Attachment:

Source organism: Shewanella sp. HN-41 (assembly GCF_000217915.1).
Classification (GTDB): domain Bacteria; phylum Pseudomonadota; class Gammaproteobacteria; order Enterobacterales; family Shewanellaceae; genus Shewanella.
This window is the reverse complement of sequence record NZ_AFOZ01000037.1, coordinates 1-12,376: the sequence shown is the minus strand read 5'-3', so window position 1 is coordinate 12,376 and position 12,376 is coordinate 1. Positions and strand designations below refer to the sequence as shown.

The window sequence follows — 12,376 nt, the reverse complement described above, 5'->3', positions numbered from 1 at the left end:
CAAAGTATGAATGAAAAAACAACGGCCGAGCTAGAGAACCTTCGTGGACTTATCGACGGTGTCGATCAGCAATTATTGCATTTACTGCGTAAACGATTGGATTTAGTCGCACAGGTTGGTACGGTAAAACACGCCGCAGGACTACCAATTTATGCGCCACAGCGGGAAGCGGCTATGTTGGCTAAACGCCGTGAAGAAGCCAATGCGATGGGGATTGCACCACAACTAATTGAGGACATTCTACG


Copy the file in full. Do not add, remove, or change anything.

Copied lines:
Source organism: Shewanella sp. HN-41 (assembly GCF_000217915.1).
Classification (GTDB): domain Bacteria; phylum Pseudomonadota; class Gammaproteobacteria; order Enterobacterales; family Shewanellaceae; genus Shewanella.
This window is the reverse complement of sequence record NZ_AFOZ01000037.1, coordinates 1-12,376: the sequence shown is the minus strand read 5'-3', so window position 1 is coordinate 12,376 and position 12,376 is coordinate 1. Positions and strand designations below refer to the sequence as shown.

The window sequence follows — 12,376 nt, the reverse complement described above, 5'->3', positions numbered from 1 at the left end:
CAAAGTATGAATGAAAAAACAACGGCCGAGCTAGAGAACCTTCGTGGACTTATCGACGGTGTCGATCAGCAATTATTGCATTTACTGCGTAAACGATTGGATTTAGTCGCACAGGTTGGTACGGTAAAACACGCCGCAGGACTACCAATTTATGCGCCACAGCGGGAAGCGGCTATGTTGGCTAAACGCCGTGAAGAAGCCAATGCGATGGGGATTGCACCACAACTAATTGAGGACATTCTACG